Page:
Is God Is by Aleshea Harris. The Jerwood downstairs, Royal Court Theatre, London to 23 October 2021. 3***. William Russell.

The problem – for me at least – with this melodramatic tale of two sisters from the deep south out for vengeance was that for large stretches of time, especially in the opening scenes, I could not make out pretty well everything the actors playing them were saying. The actors playing the male roles – their victims – were fine so I don’t think it was deafness on my part, just that the timbre of their voices resonated whereas the women doing deep south accents squawked. This is a pity because the play is worth watching, well staged and consistently surprising. It is violent, but the comic book style director Ola Ince has adopted makes what could be gross, and there is nothing Quentin Tarantino has not accustomed one to accepting on screen or Martin McDonagh on stage, genuinely funny, invariably satisfying, and sometimes deeply unfair as not all the victims of the vengeful two deserve their ends.
The staging is clever with some rather scary fire effects, the journey across America illustrated by an occasional change of backcloth – the rear wall is simply decaying brick – and the wheeling on and off stage of the house in California the pair are headed for which also can be revolved by the actors turning it round so that we go from porch to parlour, an exercise which at times made one fear for the front two or three rows of the stalls.
Racine (Tamara Lawrance) and Anaia (Adelayo Adedayo) are 21 year old twins apparently badly scarred with burns, who are summoned from their respective jobs by their long lost mother, She or God (Cecilia Noble), who is incarcerated hideously scarred in bed in an old folks home somewhere in the deep and dirty south. She or God sends them on a mission to avenge themselves and her by killing Man (Mark Monero), their father, who caused the fire which years before had scarred them all. Refreshingly what follows is not another play about slavery and the injustices of the past or the present inflicted on African Americans. Race relations in the United States do not feature. It is about people regardless of colour out for justice as they see it.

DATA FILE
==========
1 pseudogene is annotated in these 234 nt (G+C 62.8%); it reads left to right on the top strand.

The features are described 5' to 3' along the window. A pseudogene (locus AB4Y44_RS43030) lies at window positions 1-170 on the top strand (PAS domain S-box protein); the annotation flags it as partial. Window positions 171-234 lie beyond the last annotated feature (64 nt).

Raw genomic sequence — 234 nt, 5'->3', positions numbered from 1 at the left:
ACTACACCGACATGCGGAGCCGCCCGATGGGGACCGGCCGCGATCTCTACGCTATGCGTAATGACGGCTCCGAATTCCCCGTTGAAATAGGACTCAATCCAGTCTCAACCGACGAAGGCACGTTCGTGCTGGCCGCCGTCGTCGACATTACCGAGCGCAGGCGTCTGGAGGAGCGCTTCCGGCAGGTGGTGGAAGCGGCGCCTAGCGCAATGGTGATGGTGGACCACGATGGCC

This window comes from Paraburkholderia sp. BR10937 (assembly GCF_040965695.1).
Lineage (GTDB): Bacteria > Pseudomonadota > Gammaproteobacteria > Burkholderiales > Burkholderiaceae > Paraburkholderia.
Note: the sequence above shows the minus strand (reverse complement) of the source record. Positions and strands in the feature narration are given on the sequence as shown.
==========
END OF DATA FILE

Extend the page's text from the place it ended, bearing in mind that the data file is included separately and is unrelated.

On the way the pair, armed with a rock in a sock, used to lethal but comic effect by Racine, the more violent of the twins – it makes a funny noise on contact with the victims – dispose of a smarmy lawyer before meeting Man’s new family, his wife Angie (Vivienne Acheampong) and twin sons Riley (Rudolphe Mdlongwa) and Scotch (Ernest Kinglsey Jr). In due course the rock gets used once Man reveals he doesn’t regret setting She on fire, the bodies pile up and Anaia, who is pregnant, goes back to God, by now is on her last legs. One expects the rock to get used again but expectations are there not to be fulfilled as the play keeps wrong footing the audience. The language – the play text was provided – is tough, funny and to the point and the play, in spite of the problems I had making out what Racine and Anaia were saying, is undeniably well staged, worth seeing and deserves those stars in spite of the problems I had.
Angie: Vivcienne Acheampong.
Anaia: Adelayo Adedayo.
Chuck Hall: Ray Emmet Brown.
Scotch: Ernest Kingsley Jr.
Racine: Tamara Lawrance.
Riley: Rudolphe Mdlongwa.
Man: Mark Monero.
She: Cecilia Noble.

Director: Ola Ince.
Set Designer: Chloe Lamford.
Costume Designer: Natalie Pryce.
Lighting Designer: Simisola Lucia Majekadunmi.
Composer: Russell Shaw.
Sound Designer: Max Perryment.
Movement Director: Imogen Knight.
Choreographer: Jorda ‘JFunk’ Franklin.
Special Effects Designer: Susanna Peretz.

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